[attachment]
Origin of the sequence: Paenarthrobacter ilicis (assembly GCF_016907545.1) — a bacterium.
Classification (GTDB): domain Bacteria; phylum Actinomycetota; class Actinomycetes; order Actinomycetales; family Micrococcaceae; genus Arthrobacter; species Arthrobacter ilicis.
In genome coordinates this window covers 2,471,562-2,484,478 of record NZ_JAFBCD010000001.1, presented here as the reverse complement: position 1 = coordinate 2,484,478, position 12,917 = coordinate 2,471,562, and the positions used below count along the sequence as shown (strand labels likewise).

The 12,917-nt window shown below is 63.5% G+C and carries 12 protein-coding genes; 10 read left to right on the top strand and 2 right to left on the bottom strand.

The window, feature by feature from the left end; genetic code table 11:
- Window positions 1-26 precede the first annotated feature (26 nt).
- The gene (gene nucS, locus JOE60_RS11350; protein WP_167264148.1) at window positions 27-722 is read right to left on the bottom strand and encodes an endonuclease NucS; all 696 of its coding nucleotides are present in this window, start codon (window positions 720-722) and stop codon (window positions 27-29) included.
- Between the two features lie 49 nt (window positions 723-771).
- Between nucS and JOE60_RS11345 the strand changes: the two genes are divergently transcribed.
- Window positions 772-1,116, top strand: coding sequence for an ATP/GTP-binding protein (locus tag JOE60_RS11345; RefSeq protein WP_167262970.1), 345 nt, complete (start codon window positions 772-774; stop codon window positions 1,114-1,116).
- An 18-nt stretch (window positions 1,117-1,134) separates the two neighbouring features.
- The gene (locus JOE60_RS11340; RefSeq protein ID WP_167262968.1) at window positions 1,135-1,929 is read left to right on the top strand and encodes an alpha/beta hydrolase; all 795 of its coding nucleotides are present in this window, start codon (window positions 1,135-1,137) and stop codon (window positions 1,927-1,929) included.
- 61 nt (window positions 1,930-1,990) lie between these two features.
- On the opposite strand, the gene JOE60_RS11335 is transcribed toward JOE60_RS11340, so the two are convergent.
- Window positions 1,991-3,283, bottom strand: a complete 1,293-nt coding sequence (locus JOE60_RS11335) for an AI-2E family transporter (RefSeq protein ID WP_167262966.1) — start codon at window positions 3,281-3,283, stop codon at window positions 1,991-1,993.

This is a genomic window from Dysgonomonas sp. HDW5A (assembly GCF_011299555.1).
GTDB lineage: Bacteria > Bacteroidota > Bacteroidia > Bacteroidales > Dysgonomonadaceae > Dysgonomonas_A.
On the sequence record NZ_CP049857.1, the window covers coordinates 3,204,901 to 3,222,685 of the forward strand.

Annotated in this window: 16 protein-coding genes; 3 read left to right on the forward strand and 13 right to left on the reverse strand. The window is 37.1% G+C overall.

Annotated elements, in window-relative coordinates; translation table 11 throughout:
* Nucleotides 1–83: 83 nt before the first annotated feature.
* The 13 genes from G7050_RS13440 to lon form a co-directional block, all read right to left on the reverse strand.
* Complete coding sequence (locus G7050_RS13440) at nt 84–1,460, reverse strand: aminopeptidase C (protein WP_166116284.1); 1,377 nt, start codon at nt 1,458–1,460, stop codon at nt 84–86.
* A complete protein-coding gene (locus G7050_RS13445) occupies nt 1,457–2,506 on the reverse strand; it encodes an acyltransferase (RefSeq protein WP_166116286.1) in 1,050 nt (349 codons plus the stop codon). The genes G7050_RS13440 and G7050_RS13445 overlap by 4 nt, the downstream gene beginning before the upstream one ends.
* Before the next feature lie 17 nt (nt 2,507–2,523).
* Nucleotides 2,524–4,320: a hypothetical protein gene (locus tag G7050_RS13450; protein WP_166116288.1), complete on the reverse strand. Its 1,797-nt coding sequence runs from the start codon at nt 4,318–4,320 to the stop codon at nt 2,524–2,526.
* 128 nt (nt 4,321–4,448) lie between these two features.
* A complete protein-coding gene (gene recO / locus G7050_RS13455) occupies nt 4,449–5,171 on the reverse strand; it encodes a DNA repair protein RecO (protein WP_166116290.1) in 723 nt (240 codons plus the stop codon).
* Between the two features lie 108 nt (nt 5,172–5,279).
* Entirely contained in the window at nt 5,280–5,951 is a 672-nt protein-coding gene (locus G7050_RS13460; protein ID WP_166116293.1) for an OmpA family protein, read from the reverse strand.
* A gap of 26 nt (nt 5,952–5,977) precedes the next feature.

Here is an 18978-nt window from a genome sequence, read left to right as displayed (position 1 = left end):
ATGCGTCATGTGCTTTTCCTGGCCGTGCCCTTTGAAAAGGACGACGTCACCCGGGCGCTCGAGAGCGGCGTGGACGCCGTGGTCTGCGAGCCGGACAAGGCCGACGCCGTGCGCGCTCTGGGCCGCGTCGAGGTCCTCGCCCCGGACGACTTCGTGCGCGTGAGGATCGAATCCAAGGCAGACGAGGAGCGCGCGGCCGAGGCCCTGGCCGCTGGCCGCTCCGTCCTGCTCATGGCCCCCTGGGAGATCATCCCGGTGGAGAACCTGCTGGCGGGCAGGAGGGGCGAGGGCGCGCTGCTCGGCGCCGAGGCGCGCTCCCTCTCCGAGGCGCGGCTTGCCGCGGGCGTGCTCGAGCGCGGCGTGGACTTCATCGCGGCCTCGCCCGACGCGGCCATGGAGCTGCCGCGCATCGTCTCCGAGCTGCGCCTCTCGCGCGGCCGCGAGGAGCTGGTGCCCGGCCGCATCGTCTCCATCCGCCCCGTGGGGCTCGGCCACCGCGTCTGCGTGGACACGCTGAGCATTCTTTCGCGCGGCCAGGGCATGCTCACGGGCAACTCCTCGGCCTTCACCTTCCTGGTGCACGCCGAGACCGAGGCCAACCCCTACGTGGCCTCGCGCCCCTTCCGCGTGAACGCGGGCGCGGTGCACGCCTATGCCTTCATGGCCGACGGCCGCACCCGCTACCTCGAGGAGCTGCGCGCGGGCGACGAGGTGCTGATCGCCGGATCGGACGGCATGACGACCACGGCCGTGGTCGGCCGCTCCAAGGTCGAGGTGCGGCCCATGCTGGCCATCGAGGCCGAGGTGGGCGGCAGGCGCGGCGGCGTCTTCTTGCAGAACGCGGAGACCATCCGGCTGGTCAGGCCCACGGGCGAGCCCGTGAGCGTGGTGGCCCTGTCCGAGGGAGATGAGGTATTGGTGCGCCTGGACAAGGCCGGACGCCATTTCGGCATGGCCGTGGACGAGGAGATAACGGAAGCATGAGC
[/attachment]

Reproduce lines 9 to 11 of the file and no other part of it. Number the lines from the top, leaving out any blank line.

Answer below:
- Between nucS and JOE60_RS11345 the strand changes: the two genes are divergently transcribed.
- Window positions 772-1,116, top strand: coding sequence for an ATP/GTP-binding protein (locus tag JOE60_RS11345; RefSeq protein WP_167262970.1), 345 nt, complete (start codon window positions 772-774; stop codon window positions 1,114-1,116).
- An 18-nt stretch (window positions 1,117-1,134) separates the two neighbouring features.